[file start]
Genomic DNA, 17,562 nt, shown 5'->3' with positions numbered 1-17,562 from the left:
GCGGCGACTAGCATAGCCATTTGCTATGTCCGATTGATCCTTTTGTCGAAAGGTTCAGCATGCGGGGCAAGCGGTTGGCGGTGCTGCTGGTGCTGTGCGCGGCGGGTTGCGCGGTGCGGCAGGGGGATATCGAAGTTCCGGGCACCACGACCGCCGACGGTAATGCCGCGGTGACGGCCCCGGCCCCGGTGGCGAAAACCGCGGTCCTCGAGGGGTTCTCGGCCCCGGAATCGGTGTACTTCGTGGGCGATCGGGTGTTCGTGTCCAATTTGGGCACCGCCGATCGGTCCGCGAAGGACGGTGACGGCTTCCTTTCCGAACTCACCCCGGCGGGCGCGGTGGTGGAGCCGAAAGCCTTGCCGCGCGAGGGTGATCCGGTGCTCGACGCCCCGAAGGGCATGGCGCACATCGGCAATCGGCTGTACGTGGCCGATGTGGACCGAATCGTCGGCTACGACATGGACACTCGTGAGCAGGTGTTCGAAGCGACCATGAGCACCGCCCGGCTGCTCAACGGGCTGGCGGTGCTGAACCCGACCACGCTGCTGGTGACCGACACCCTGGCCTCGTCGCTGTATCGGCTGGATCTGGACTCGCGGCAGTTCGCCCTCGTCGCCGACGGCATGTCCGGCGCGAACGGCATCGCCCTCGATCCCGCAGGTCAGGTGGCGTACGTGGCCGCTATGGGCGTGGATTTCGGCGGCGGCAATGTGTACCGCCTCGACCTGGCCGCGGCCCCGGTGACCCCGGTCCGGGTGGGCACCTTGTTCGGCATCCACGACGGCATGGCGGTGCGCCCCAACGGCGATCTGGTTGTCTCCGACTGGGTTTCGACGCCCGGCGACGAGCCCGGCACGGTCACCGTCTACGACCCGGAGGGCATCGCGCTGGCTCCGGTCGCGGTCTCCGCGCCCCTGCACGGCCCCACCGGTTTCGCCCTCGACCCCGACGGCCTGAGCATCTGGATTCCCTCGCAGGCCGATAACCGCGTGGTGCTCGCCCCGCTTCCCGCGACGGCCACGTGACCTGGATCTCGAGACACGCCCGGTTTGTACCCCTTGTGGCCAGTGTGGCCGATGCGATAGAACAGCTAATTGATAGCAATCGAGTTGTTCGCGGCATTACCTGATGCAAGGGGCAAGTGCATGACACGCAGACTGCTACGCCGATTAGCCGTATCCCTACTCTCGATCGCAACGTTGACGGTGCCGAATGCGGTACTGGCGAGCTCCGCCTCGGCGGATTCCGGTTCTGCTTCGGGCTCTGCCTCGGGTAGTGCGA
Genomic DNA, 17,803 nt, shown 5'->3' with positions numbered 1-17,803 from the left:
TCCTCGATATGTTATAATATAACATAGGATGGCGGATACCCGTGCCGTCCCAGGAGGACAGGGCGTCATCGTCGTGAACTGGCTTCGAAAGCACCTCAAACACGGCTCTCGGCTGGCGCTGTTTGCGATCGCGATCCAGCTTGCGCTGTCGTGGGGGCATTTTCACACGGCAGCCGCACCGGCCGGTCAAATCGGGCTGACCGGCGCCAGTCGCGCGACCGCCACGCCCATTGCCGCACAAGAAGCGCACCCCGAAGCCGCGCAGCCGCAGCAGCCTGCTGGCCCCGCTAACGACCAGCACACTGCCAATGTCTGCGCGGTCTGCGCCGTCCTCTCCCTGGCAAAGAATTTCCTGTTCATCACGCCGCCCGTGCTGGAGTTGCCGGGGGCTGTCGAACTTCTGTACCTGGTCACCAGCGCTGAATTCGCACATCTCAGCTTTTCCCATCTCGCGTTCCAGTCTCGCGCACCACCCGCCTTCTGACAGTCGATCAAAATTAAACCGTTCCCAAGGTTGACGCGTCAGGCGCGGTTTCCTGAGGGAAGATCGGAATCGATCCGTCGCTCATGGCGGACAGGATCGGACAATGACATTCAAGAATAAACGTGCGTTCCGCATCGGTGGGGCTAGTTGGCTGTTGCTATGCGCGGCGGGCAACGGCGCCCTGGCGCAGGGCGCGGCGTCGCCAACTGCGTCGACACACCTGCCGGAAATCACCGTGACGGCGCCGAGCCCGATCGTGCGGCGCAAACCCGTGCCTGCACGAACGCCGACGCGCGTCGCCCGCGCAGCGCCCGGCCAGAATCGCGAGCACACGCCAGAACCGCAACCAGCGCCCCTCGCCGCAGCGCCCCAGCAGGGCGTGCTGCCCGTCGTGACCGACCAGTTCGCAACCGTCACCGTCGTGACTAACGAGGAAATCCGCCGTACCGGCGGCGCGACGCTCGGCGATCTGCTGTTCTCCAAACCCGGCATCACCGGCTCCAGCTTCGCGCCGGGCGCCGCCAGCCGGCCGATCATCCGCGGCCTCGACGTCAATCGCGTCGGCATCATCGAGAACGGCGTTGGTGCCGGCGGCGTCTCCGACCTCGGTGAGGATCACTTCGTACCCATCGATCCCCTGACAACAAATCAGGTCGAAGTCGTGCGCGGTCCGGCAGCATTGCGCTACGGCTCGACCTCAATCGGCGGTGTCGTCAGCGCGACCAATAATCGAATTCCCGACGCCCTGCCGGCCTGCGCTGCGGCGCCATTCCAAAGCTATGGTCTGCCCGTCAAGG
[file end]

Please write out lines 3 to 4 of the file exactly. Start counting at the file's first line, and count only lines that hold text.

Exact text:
Genomic DNA, 17,803 nt, shown 5'->3' with positions numbered 1-17,803 from the left:
TCCTCGATATGTTATAATATAACATAGGATGGCGGATACCCGTGCCGTCCCAGGAGGACAGGGCGTCATCGTCGTGAACTGGCTTCGAAAGCACCTCAAACACGGCTCTCGGCTGGCGCTGTTTGCGATCGCGATCCAGCTTGCGCTGTCGTGGGGGCATTTTCACACGGCAGCCGCACCGGCCGGTCAAATCGGGCTGACCGGCGCCAGTCGCGCGACCGCCACGCCCATTGCCGCACAAGAAGCGCACCCCGAAGCCGCGCAGCCGCAGCAGCCTGCTGGCCCCGCTAACGACCAGCACACTGCCAATGTCTGCGCGGTCTGCGCCGTCCTCTCCCTGGCAAAGAATTTCCTGTTCATCACGCCGCCCGTGCTGGAGTTGCCGGGGGCTGTCGAACTTCTGTACCTGGTCACCAGCGCTGAATTCGCACATCTCAGCTTTTCCCATCTCGCGTTCCAGTCTCGCGCACCACCCGCCTTCTGACAGTCGATCAAAATTAAACCGTTCCCAAGGTTGACGCGTCAGGCGCGGTTTCCTGAGGGAAGATCGGAATCGATCCGTCGCTCATGGCGGACAGGATCGGACAATGACATTCAAGAATAAACGTGCGTTCCGCATCGGTGGGGCTAGTTGGCTGTTGCTATGCGCGGCGGGCAACGGCGCCCTGGCGCAGGGCGCGGCGTCGCCAACTGCGTCGACACACCTGCCGGAAATCACCGTGACGGCGCCGAGCCCGATCGTGCGGCGCAAACCCGTGCCTGCACGAACGCCGACGCGCGTCGCCCGCGCAGCGCCCGGCCAGAATCGCGAGCACACGCCAGAACCGCAACCAGCGCCCCTCGCCGCAGCGCCCCAGCAGGGCGTGCTGCCCGTCGTGACCGACCAGTTCGCAACCGTCACCGTCGTGACTAACGAGGAAATCCGCCGTACCGGCGGCGCGACGCTCGGCGATCTGCTGTTCTCCAAACCCGGCATCACCGGCTCCAGCTTCGCGCCGGGCGCCGCCAGCCGGCCGATCATCCGCGGCCTCGACGTCAATCGCGTCGGCATCATCGAGAACGGCGTTGGTGCCGGCGGCGTCTCCGACCTCGGTGAGGATCACTTCGTACCCATCGATCCCCTGACAACAAATCAGGTCGAAGTCGTGCGCGGTCCGGCAGCATTGCGCTACGGCTCGACCTCAATCGGCGGTGTCGTCAGCGCGACCAATAATCGAATTCCCGACGCCCTGCCGGCCTGCGCTGCGGCGCCATTCCAAAGCTATGGTCTGCCCGTCAAGG